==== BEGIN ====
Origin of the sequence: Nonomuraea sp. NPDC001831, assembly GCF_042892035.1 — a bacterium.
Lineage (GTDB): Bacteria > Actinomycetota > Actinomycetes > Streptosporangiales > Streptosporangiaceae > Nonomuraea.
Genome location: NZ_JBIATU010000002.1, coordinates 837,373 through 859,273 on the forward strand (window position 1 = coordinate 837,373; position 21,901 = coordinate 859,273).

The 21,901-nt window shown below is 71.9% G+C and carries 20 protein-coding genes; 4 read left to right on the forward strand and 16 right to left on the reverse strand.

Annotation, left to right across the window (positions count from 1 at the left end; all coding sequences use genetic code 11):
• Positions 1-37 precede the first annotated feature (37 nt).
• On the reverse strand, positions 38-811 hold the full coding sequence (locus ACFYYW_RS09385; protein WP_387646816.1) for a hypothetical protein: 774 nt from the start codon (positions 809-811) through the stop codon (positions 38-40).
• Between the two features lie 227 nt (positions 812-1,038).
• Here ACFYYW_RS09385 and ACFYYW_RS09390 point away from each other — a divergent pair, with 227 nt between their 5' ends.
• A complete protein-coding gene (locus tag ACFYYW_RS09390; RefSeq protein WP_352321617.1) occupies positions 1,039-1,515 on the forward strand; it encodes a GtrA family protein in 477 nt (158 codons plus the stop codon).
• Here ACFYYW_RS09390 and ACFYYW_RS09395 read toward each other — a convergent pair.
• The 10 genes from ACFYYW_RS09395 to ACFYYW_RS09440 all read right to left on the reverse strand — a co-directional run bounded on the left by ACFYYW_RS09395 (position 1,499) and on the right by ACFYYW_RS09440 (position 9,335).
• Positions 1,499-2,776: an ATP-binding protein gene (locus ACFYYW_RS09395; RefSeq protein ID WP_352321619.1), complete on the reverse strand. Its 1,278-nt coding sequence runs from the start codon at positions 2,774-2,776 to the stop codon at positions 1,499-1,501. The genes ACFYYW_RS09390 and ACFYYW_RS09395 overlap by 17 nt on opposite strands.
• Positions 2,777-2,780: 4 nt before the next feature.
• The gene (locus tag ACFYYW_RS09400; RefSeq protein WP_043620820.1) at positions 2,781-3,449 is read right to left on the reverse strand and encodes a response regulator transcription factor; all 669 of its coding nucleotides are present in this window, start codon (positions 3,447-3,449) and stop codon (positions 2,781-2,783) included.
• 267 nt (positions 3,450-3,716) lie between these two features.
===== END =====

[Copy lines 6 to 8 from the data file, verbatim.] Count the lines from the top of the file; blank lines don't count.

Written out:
• Positions 1-37 precede the first annotated feature (37 nt).
• On the reverse strand, positions 38-811 hold the full coding sequence (locus ACFYYW_RS09385; protein WP_387646816.1) for a hypothetical protein: 774 nt from the start codon (positions 809-811) through the stop codon (positions 38-40).
• Between the two features lie 227 nt (positions 812-1,038).